The archbishop of the city struck by twin bomb blasts has criticised the Nigerian government and called for more to be done to protect the country's poor from such attacks.
Archbishop Ben Kwashi said that those killed in the attacks were mostly poor and helpless and that suspected Islamist militants would not succeed in widening the religious divide in the city between Muslims and Christians.
"Government must step up, to show that it cares about the weak, about the poor, about those who have no means at all in the society," Kwashi told BBC News.
The archbishop's call comes after 31 people were killed when two bombs exploded at a busy market in the northern city of Jos, the capital of Plateau State.
"The bodies recovered so far are 31 but rescue workers are at the scene and the figures may change," said Pam Ayuba, spokesperson for the state's governor Jonah Jang.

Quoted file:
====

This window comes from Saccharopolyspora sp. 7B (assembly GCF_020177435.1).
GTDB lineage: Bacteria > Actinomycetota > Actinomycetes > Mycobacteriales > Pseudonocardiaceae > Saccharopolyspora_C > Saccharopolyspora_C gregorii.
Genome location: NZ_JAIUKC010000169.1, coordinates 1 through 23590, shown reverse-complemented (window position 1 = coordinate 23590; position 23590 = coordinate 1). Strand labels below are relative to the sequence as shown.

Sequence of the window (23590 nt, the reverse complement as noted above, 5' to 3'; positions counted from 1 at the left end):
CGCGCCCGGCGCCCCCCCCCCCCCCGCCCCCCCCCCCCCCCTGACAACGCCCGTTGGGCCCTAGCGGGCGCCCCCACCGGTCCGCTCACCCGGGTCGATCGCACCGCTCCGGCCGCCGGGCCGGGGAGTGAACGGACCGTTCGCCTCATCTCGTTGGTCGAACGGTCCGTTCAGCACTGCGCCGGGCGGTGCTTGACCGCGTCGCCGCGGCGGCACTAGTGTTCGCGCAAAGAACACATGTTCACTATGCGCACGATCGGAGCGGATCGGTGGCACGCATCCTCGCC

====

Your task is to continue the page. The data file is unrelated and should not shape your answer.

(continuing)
No group has yet claimed responsibility for the incident but the Islamist militant group Boko Haram are suspected of conducting the attack.
The terror group have carried out a wave of attacks in northern Nigeria in their quest to establish an Islamic caliphate in similar fashion to that of the Islamic State in Iraq and Syria.
According to Human Rights Watch, Boko Haram militants have killed at least 2,053 people since the beginning of 2014. But researchers at the Johns Hopkins University School of International Studies estimate 7,000 people have been killed in the 12 months between July 2013 and June this year.
Nigeria's main opposition party, the All Progressives Congress (APC), has continuously accused President Goodluck Jonathan's administration of playing politics with the Boko Haram terror group.
Last month, the party's chairman John Oyegun claimed that West Africa's largest military was intentionally not doing enough to quell the insurgency from Boko Haram and said that the reason behind Abuja's reaction was because the three states affected by the insurgency - Yobe, Adamawa and Borno - were APC heartlands.